Behavioral scientists have known that social dominance depends at least partly on one’s ability to make decisions faster than other people.
This skill would allow the individual to act first in social situations, which might confer an evolutionary advantage. Dominant individuals, for example, tend to climb higher up the hierarchy ladder of their particular society, earning priority access to resources.
But do dominant individuals exhibit this fast decision-making ability outside of social contexts? Researchers at Ecole Polytechnique Fédérale de Lausanne (EPFL) in Switzerland have conducted a large behavioral study on men to examine this question.
Their findings show a clear correlation between higher social dominance and faster decision-making outside of a social competition context.
The study involved 240 male students at EPFL and the University of Lausanne (UNIL). The men were divided into high or low dominance groups by a standard “dominance scoring” questionnaire that has been validated in many previous studies.
Decision-making speed was measured with five experiments testing the participants’ memory, recognition, ability to distinguish emotions, route-learning and responsiveness.
The first task involved discriminating between people’s emotional expressions. Next the participants completed a memory and recognition task in which they were asked to remember and recognize a series of faces.
In the third task, participants worked on learning and remembering a route, and in the fourth controlled experiment, the participants were asked to hit the spacebar on a keyboard as soon as they saw a grey square appear on a screen. In this part of the study, neither group appeared to be faster than the other.
The researchers then conducted a fifth experiment designed to identify neural signals that might show differences between high- and low- dominance participants. To do this, the researchers measured brain signals with a high-density electroencephalogram (EEG).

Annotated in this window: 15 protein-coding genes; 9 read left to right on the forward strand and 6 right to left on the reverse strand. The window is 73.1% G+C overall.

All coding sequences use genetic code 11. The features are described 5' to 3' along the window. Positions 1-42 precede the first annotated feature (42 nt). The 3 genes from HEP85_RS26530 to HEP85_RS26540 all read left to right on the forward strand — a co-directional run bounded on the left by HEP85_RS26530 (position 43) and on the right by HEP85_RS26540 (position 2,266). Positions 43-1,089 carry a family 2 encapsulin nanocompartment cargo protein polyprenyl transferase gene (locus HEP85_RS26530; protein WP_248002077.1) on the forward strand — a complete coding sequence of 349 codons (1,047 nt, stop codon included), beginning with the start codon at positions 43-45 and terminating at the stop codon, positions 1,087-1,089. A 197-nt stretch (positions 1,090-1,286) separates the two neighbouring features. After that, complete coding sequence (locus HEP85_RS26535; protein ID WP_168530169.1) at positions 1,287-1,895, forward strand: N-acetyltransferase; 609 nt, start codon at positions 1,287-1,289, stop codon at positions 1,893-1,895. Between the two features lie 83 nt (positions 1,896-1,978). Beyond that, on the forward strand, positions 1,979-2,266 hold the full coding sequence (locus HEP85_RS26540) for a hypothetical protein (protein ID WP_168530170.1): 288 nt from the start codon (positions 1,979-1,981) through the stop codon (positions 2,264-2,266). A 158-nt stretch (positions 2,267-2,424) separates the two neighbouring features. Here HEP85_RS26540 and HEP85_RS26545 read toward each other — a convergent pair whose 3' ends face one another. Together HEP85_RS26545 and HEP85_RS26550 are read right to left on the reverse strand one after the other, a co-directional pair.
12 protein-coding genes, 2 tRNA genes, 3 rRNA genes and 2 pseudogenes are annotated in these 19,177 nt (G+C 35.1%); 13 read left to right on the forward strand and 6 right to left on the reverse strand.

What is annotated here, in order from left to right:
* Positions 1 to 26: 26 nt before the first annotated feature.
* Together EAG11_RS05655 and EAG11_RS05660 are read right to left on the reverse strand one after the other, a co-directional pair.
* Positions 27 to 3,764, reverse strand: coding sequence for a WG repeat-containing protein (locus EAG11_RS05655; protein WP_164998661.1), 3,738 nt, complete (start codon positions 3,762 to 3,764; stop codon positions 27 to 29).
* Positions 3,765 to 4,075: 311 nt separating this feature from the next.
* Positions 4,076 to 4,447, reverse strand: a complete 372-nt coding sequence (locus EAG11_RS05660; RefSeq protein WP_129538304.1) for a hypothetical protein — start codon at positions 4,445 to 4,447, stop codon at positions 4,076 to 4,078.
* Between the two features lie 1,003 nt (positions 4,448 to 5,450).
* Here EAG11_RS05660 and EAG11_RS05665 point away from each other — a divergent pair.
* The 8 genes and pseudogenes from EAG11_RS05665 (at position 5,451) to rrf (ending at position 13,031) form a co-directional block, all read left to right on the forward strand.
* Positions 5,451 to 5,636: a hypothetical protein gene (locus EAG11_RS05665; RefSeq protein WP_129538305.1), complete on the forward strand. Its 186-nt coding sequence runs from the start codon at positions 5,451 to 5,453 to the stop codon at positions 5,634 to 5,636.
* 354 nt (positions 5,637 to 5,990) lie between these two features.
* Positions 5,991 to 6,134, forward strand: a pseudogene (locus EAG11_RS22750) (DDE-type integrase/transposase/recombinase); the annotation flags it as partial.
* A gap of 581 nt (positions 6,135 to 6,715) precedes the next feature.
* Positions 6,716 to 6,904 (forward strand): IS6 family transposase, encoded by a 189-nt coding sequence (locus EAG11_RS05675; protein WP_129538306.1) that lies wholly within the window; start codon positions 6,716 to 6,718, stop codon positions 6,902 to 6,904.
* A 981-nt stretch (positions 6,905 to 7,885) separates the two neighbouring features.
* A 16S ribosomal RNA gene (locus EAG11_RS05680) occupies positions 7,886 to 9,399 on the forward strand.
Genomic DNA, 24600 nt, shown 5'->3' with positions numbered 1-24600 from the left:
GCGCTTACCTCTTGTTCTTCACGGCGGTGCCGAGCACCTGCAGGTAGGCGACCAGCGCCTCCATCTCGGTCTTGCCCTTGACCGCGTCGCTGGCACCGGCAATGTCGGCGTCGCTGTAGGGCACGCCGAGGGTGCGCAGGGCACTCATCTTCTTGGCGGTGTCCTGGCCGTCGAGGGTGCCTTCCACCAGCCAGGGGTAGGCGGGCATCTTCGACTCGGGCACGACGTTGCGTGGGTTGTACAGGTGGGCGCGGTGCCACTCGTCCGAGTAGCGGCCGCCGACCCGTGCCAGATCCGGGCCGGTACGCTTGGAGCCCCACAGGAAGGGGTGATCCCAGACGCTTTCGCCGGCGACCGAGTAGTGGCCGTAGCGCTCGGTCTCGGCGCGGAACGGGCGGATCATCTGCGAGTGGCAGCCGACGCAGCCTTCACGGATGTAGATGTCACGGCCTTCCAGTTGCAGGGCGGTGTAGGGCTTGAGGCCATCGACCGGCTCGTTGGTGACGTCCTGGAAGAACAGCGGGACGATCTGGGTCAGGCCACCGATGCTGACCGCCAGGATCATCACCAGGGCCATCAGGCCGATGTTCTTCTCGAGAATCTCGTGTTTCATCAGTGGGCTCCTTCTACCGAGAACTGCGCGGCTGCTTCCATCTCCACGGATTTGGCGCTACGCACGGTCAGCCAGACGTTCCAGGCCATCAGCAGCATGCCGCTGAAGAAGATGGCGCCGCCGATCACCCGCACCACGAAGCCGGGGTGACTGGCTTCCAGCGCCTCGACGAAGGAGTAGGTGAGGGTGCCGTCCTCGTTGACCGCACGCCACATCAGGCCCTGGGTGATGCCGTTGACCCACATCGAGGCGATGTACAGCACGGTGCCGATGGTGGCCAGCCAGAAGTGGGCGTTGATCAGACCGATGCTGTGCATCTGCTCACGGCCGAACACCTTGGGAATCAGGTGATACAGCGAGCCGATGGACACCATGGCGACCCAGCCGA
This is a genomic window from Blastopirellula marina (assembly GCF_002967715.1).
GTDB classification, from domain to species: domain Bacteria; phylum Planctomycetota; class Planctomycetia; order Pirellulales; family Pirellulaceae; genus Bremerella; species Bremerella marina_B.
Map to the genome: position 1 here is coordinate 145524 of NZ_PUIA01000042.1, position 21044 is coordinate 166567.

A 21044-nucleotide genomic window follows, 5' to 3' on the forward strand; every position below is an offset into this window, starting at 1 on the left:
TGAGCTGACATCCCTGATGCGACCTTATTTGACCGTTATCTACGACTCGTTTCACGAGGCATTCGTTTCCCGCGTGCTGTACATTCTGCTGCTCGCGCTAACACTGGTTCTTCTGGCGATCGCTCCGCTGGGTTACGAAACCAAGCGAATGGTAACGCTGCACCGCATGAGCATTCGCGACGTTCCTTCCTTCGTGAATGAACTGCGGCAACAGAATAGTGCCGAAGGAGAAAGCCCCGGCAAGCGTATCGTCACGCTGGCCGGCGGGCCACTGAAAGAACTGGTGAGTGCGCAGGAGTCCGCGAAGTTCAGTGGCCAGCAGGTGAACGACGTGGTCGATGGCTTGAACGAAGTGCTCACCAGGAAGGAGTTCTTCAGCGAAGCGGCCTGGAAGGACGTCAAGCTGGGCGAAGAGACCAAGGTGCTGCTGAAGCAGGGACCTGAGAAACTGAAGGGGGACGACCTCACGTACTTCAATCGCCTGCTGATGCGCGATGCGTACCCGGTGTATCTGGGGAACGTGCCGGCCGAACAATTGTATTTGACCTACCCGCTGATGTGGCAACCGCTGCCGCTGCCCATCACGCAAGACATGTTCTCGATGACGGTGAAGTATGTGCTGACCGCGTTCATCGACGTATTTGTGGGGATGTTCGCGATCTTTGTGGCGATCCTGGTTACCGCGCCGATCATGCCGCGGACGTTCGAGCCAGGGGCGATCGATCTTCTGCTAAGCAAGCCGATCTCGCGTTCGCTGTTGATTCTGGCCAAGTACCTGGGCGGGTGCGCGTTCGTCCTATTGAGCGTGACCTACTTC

The participants were asked to distinguish between happy and sad faces and then angry and neutral faces, while the EEG measured how their brains’ electrical signal changed in relation to how fast or slow they performed each task.
The findings show that, in high-dominance men, promptness to respond was accompanied by a strikingly amplified brain signal around 240 milliseconds after seeing the faces, compared to low-dominance men.
In addition, when the researchers analyzed the EEG images of the high-dominance men, they found higher activity in areas of the brain associated with emotion and behavior, compared to low-dominance participants.
The study suggests that high-dominant men respond faster in situations where a choice is needed, regardless of social context. This promptness in decision-making can act as a “biomarker” for social disposition.
“In the future, it will be important to find out whether even stronger brain signals are observed in particularly dominant individuals, such as CEOs,” said researcher Dr. Carmen Sandi.
“It will also be relevant to understand whether these differences in promptness to respond and brain signals are also observed in women that differ in dominance and whether they are already present in children. Our findings may open a new research approach using EEG signatures as a measure for social dominance.”